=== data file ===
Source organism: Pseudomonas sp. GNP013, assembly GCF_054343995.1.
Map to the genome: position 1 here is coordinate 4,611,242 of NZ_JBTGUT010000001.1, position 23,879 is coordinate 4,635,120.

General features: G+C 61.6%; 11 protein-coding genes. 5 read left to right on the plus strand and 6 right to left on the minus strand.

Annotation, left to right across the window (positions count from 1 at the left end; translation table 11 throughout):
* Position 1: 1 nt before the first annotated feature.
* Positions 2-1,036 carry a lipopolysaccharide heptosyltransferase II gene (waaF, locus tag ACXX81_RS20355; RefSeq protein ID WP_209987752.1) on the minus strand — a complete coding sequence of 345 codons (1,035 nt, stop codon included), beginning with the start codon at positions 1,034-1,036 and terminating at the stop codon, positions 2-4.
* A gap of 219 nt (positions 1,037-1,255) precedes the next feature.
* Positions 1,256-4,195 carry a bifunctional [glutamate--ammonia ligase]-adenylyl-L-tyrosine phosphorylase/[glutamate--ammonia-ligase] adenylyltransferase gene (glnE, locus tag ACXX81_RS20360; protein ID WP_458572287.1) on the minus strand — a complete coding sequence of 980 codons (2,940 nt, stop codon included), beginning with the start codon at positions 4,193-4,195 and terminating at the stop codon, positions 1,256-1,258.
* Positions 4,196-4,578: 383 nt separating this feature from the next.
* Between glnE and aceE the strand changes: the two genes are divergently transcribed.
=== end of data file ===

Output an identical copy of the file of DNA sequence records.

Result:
Source organism: Pseudomonas sp. GNP013, assembly GCF_054343995.1.
Map to the genome: position 1 here is coordinate 4,611,242 of NZ_JBTGUT010000001.1, position 23,879 is coordinate 4,635,120.

General features: G+C 61.6%; 11 protein-coding genes. 5 read left to right on the plus strand and 6 right to left on the minus strand.

Annotation, left to right across the window (positions count from 1 at the left end; translation table 11 throughout):
* Position 1: 1 nt before the first annotated feature.
* Positions 2-1,036 carry a lipopolysaccharide heptosyltransferase II gene (waaF, locus tag ACXX81_RS20355; RefSeq protein ID WP_209987752.1) on the minus strand — a complete coding sequence of 345 codons (1,035 nt, stop codon included), beginning with the start codon at positions 1,034-1,036 and terminating at the stop codon, positions 2-4.
* A gap of 219 nt (positions 1,037-1,255) precedes the next feature.
* Positions 1,256-4,195 carry a bifunctional [glutamate--ammonia ligase]-adenylyl-L-tyrosine phosphorylase/[glutamate--ammonia-ligase] adenylyltransferase gene (glnE, locus tag ACXX81_RS20360; protein ID WP_458572287.1) on the minus strand — a complete coding sequence of 980 codons (2,940 nt, stop codon included), beginning with the start codon at positions 4,193-4,195 and terminating at the stop codon, positions 1,256-1,258.
* Positions 4,196-4,578: 383 nt separating this feature from the next.
* Between glnE and aceE the strand changes: the two genes are divergently transcribed.